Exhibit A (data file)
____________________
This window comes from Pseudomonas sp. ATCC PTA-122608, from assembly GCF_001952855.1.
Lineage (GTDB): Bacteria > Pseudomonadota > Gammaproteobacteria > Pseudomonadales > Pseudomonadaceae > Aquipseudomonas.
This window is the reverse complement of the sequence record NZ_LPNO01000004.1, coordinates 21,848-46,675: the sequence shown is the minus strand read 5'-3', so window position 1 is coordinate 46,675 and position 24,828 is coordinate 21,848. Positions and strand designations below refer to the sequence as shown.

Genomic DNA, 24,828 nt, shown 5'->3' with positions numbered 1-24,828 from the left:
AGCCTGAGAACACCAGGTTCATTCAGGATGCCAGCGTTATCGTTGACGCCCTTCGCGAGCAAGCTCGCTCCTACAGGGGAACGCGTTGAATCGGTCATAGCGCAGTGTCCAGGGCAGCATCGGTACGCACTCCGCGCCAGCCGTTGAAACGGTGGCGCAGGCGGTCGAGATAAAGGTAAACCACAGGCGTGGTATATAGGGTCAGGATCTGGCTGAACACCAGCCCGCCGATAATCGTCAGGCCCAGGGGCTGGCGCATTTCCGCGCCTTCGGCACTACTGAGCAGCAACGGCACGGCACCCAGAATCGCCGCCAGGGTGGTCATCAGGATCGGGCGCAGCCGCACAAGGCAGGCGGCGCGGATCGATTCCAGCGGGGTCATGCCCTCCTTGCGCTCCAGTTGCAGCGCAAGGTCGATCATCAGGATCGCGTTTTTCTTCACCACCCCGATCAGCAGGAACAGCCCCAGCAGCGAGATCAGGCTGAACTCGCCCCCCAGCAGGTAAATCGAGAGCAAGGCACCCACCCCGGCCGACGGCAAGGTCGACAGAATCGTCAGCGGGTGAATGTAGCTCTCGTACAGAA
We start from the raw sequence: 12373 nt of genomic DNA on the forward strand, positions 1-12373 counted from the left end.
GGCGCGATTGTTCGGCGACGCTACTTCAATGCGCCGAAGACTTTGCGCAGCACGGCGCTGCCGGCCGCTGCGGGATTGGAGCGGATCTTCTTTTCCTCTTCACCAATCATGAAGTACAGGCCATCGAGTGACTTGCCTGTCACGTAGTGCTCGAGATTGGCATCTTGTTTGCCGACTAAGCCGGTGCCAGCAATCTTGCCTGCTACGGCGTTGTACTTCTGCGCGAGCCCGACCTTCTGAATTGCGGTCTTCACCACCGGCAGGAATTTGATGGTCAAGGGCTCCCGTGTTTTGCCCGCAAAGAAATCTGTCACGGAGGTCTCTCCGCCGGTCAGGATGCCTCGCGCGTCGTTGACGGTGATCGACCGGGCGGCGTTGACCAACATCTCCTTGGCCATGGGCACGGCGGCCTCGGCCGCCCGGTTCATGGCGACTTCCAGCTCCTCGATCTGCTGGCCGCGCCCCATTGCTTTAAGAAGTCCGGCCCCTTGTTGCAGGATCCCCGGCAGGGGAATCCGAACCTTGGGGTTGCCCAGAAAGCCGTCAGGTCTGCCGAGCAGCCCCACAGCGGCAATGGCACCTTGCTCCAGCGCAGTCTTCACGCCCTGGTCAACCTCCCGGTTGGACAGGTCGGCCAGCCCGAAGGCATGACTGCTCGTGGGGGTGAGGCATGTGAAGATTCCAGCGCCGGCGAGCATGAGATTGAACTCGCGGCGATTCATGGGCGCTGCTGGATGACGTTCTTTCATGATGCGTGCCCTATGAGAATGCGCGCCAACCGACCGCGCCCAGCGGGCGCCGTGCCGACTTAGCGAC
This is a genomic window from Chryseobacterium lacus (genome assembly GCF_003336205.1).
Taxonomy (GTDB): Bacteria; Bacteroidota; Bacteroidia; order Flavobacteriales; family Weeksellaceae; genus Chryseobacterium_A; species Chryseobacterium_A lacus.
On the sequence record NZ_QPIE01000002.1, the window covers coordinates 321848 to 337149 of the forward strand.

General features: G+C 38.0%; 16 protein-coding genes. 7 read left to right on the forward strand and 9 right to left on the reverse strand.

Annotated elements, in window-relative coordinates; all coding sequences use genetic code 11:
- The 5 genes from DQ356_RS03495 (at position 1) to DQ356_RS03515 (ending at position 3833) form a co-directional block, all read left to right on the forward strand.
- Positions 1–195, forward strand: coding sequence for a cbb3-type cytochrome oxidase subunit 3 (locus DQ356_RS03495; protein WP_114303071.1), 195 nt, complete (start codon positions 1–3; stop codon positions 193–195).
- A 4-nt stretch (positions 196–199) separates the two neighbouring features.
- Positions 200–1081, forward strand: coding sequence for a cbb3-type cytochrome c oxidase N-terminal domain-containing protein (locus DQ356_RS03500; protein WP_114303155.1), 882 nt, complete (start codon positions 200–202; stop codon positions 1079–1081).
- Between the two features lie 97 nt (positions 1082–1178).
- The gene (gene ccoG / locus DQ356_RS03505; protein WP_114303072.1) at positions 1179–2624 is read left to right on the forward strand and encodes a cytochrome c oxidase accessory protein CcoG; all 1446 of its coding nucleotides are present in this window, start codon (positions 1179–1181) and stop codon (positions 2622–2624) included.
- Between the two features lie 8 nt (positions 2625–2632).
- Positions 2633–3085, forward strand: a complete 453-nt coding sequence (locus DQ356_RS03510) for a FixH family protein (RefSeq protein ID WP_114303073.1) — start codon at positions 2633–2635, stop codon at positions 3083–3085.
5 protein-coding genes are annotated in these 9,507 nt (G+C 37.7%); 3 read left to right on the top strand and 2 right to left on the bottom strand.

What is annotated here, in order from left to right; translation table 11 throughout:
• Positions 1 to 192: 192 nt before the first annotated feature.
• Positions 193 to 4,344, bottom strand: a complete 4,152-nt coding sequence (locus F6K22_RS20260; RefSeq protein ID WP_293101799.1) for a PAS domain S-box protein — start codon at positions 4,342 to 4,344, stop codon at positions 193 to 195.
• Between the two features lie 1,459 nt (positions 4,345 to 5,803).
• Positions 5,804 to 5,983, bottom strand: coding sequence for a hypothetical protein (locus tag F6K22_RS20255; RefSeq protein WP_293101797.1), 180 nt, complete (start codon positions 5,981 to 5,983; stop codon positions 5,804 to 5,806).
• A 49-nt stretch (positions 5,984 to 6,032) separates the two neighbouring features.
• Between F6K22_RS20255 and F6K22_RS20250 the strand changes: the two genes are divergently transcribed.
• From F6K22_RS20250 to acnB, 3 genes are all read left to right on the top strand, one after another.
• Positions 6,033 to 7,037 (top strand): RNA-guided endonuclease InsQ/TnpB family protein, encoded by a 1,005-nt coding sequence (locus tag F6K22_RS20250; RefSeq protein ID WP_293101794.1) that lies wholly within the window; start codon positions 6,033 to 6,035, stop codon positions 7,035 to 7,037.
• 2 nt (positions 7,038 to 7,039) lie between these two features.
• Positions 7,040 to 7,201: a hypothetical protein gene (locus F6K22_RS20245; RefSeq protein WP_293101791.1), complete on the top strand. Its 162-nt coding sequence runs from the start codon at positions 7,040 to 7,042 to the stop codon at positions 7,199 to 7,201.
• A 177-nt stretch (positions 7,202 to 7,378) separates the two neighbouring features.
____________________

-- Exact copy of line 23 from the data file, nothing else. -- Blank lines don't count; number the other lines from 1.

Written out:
• Positions 1 to 192: 192 nt before the first annotated feature.